Classiq Brings Abstraction Layer to Quantum Software Stack – The New Stack

Classiq Brings Abstraction Layer to Quantum Software Stack – The New Stack


How does software work even on quantum computers and how are “quantum algorithms” created? These were my initial questions for Nir Minerbi, co-founder and CEO of Classiq, an Israeli software company that offers a software development platform for quantum computing.

“Quantum software is manipulating the quantum state vector in a way that will solve your problem,” Minerbi replied. This is done by “multiplying it by a unitary matrix,” which, in simple terms, means using a lot of math and logic. The result is that the development of quantum software, at this time, involves programming physical states on a quantum computer. The company describes it as “a bit like electronic design and a bit like assembly language.”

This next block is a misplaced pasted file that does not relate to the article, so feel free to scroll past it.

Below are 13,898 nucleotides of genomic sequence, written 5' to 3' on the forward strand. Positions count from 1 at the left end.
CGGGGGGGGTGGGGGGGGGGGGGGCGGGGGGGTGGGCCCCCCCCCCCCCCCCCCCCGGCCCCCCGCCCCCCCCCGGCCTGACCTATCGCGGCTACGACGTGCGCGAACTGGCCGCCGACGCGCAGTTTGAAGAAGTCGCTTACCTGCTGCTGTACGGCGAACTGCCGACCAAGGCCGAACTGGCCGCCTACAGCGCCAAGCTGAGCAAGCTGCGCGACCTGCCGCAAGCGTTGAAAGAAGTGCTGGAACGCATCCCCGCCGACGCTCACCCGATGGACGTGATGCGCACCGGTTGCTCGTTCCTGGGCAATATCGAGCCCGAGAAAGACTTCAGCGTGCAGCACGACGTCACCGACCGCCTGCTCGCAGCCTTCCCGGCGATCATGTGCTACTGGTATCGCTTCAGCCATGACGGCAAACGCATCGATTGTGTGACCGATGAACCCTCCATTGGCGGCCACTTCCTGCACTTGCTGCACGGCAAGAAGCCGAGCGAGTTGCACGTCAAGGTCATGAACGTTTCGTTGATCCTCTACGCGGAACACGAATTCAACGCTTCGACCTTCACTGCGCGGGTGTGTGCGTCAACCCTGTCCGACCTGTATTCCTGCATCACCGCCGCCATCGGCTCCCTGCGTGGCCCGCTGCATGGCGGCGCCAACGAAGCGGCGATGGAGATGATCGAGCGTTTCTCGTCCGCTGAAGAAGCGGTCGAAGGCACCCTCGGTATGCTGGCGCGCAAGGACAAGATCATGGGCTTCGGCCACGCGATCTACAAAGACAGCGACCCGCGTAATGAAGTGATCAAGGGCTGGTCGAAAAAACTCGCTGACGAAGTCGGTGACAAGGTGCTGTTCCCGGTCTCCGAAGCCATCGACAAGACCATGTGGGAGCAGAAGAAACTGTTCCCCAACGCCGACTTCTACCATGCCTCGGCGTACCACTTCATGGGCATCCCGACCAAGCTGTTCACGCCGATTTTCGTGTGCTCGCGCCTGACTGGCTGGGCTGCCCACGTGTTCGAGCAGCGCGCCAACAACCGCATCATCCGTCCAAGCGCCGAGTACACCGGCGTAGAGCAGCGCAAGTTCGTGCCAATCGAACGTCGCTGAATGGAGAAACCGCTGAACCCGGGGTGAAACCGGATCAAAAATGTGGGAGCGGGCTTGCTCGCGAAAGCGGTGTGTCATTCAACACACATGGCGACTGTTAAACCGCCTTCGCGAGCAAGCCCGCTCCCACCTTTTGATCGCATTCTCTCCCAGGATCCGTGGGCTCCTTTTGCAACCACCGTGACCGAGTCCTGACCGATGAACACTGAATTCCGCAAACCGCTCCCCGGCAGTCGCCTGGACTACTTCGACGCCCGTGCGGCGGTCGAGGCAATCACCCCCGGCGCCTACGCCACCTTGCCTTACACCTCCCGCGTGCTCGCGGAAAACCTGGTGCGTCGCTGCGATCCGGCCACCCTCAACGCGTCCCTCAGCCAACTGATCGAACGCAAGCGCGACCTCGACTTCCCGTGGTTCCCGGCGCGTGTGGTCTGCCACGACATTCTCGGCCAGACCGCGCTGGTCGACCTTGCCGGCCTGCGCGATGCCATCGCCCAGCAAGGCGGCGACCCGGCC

As you can probably guess, writing quantum software is incredibly difficult. As Minerbi said, when it comes to writing a matrix of unity, “it’s very hard to think that way, is it?” The second problem that developers will have with quantum computing is the size of the calculations. “In a 300-qubit machine,” Minerbi explained, “the size of this unitary matrix is ​​2 to the power of 300, which is greater than the number of atoms in the universe.” This means that problems must be divided into smaller workloads (1 or 2 qubit operations).

Going one layer above the quantum circuits

This is where the “quantum circuits” come into play. According to Wikipedia, “a quantum circuit is a model of quantum computing, similar to classical circuits, in which a calculus is a sequence of quantum gates, measurements, initializations of qubits to known values, and possibly other actions.”

“So today,” Minerbi said, “this is basically the level of abstraction of the quantum software stack. You have to design these circuits, which are the door-level software.”

To create a quantum circuit, Classiq described in a presentation he showed me, “one specifies which ‘qubits’ (cables) are connected to which ‘gates’ (square blocks). This is done in quantum assembly language.”

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A quantum circuit, using Classiq.